- LG Display is beginning to prepare for the potential impact of a trade dispute between South Korea and Japan on chemicals used in chip and display manufacturing. LG Display's CFO Dong-Hee Suh said the company is looking into alternative suppliers for the impacted chemicals, according to the company's second-quarter earnings call this week.
- "There are so far no concerns that significantly affect the company, but we are making preparations by ensuring uninterrupted sourcing for the short term and diversifying sourcing channels over the medium term," Suh said. Japan recently placed export restrictions on three chemicals — hydrogen fluoride gas, fluorinated polyimide and photoresists — used in technology manufacturing.
- The Computing Technology Industry Association, Consumer Technology Association, the Information Technology Industry Council and three other technology trade groups sent a letter to the Japanese minister of economy, trade and industry and the South Korean minister for trade asking the two countries to find common ground and end the restrictions, according to a copy of the letter reviewed by Supply Chain Dive.
Japan exported about $54.8 million worth of hydrogen fluoride in 2017 and 81% of this went to South Korea, according to data collected by The Observatory of Economic Complexity. In addition, Japan produces about 90% of the world's fluorinated polyimides, making it exceptionally difficult to find alternative suppliers, according to Sankei newspaper numbers cited by Reuters.
Officially, Japan is pointing to national security concerns for these export restrictions, saying these chemicals also have potential military uses and South Korea is not adequately overseeing their use. But many experts agree the real reason for the new rules dates back to World War II when Japan used forced labor during its military occupations. Some recent rulings in the South Korean Supreme Court have found large Japanese companies guilty of using forced labor during Japan's occupation of Korea, according to Foreign Policy.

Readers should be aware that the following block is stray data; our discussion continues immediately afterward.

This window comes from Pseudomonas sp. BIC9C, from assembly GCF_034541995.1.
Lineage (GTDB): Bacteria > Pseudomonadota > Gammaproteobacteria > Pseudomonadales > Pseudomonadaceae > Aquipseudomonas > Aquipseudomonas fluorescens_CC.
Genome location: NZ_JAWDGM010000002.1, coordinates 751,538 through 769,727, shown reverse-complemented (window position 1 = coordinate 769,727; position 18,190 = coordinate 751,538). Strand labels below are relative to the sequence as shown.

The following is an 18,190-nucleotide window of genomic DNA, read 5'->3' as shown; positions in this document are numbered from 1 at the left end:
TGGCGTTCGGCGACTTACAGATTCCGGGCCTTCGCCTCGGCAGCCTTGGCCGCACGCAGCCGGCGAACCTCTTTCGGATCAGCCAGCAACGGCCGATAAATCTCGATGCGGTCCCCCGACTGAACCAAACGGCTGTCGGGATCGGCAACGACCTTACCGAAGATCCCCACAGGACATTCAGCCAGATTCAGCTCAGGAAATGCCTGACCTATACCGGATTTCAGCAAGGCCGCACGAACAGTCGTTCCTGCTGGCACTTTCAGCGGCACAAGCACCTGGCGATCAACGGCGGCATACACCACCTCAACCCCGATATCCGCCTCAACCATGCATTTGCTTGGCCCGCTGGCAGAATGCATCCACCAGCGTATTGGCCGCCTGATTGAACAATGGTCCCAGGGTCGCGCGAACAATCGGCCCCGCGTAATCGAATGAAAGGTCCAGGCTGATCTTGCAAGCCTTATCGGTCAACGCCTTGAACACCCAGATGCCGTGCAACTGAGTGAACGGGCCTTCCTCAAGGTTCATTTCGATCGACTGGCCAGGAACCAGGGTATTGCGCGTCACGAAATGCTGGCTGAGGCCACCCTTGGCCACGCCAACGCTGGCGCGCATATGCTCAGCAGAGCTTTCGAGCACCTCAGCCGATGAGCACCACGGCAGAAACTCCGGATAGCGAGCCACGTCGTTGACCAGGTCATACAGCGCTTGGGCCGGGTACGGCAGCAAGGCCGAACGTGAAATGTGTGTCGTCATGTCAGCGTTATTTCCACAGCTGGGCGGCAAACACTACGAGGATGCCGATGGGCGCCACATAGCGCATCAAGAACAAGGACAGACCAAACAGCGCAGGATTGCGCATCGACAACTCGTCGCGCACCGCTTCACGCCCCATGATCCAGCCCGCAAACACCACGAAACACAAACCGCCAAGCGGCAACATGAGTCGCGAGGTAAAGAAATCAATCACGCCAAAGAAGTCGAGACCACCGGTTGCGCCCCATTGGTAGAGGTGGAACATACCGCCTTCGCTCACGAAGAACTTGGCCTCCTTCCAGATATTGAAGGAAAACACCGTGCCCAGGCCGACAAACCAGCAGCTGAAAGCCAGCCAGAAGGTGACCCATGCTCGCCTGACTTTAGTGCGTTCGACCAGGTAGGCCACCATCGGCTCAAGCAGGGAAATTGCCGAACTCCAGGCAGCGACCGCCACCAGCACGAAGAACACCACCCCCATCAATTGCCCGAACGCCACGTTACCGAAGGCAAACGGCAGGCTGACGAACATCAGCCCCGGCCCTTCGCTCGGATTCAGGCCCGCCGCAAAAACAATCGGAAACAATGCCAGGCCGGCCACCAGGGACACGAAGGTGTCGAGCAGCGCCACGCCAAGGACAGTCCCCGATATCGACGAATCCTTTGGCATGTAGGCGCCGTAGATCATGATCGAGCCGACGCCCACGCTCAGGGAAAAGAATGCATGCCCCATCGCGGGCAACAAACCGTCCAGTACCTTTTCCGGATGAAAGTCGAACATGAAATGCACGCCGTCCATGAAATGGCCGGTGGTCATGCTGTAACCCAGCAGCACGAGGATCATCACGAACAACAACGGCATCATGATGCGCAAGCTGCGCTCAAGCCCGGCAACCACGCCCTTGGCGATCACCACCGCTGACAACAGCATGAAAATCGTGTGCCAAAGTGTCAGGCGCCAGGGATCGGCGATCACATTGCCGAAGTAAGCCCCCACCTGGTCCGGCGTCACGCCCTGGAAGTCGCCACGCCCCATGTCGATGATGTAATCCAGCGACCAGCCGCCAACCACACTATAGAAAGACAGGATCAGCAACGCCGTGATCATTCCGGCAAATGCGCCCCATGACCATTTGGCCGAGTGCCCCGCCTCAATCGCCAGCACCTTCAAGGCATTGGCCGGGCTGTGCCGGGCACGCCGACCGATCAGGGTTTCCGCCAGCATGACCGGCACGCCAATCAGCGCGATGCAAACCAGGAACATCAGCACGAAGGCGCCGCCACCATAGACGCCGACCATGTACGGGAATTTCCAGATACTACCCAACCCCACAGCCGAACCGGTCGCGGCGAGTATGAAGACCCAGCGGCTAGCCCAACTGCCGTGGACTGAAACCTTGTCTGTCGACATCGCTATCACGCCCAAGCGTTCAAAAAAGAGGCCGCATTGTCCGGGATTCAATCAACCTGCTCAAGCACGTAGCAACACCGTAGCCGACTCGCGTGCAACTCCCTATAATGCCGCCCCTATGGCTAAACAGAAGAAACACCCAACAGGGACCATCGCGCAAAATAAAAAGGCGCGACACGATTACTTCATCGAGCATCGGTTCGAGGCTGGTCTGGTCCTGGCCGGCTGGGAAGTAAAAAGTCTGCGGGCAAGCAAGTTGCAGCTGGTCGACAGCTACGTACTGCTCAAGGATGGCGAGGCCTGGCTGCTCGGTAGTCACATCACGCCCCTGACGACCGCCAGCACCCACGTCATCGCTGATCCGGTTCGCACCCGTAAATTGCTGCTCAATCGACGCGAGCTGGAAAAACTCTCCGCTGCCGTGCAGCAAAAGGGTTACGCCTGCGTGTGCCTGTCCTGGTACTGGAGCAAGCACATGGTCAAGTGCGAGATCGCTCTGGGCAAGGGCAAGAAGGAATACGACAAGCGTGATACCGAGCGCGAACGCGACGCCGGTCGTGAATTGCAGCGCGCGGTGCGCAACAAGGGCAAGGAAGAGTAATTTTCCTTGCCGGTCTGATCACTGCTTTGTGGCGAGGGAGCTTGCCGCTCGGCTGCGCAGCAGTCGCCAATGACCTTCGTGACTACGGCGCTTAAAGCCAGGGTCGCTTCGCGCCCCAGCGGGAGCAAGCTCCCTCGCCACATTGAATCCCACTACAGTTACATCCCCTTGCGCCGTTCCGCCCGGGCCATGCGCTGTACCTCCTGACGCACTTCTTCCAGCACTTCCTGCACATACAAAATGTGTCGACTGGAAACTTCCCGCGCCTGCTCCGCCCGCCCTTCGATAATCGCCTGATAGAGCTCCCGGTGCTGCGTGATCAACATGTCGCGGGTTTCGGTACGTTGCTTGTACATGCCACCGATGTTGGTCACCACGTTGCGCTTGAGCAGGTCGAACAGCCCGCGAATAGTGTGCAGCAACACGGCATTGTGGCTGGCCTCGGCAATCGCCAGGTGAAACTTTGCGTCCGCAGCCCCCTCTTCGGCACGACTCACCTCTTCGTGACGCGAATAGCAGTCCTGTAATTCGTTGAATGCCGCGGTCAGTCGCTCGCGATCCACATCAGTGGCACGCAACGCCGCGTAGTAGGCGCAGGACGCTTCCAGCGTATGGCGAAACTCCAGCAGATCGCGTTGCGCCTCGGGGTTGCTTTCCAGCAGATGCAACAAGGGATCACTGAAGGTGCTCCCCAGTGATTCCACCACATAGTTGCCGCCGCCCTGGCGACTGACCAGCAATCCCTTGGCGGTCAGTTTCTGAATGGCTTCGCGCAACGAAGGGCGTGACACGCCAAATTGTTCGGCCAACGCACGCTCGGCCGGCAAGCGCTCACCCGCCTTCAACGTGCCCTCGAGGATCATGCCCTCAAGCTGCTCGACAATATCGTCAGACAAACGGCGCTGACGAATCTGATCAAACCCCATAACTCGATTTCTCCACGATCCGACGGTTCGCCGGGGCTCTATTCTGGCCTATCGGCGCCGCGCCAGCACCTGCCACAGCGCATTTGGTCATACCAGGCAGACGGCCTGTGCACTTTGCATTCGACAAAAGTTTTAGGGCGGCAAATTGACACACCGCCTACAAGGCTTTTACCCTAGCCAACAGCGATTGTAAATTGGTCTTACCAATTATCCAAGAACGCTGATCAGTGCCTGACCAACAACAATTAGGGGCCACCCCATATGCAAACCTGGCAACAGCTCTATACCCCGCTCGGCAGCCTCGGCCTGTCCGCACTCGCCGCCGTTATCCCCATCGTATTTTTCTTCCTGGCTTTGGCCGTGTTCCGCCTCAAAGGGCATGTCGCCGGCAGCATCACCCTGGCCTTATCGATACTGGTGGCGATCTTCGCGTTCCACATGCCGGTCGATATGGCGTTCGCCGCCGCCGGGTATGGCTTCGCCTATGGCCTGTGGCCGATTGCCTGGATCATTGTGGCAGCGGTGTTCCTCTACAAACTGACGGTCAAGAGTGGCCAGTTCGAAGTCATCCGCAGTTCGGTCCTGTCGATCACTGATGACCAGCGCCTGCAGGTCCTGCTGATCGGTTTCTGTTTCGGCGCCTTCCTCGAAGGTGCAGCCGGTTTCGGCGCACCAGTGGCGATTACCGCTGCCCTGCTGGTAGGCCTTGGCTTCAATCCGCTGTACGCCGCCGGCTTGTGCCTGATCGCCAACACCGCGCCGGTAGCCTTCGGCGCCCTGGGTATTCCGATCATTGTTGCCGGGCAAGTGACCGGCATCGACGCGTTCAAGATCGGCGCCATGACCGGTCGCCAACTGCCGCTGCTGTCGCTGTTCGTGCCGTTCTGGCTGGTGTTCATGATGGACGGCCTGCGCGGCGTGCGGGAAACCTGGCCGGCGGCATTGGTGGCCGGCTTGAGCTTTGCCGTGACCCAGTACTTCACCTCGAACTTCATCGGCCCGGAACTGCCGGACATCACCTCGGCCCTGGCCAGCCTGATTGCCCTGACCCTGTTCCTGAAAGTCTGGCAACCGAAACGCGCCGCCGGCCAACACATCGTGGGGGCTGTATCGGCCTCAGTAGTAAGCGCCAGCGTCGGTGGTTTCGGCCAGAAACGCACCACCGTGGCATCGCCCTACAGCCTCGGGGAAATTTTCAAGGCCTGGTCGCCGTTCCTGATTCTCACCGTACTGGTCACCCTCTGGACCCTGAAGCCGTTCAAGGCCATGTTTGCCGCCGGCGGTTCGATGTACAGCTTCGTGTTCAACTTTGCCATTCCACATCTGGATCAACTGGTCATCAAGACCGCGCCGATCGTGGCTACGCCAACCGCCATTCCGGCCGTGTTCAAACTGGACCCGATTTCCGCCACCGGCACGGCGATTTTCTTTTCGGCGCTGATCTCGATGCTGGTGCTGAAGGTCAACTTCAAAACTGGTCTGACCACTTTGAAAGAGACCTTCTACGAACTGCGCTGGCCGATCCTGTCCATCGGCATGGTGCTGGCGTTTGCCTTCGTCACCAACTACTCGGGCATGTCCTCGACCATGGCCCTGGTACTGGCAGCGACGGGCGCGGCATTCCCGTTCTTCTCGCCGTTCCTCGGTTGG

At least one of these rulings has called for the Japanese company to issue shares as compensation for a South Korean individual who experienced forced labor under the company during the war. Japan's Prime Minister Shinzo Abe warned earlier this year that if South Korea enforced these rulings then there could be economic retaliation, according to The New York Times.
The new trade restrictions add paperwork and slow the materials' export process and it has resulted in South Korean companies, like LG Display, stockpiling and looking for other suppliers, according to Reuters.
The entire trade value of these chemicals between South Korea is much smaller than the value of goods targeted under the China and United States trade war, but the larger technology sector relies on the chips and displays for its products.
"Non-transparent and unilateral changes in export control policies can cause supply chain disruptions, delays in shipments, and ultimately long-term harm to the companies that operate within and beyond your borders and the workers they employ," reads the letter from the trade groups. "We therefore urge both countries to expeditiously seek resolution of this issue and refrain from actions that could escalate the situation further in order to avoid potentially long-term damage to the global ICT and manufacturing industries," it read.
This story was first published in our weekly newsletter, Supply Chain Dive: Procurement. Sign up here.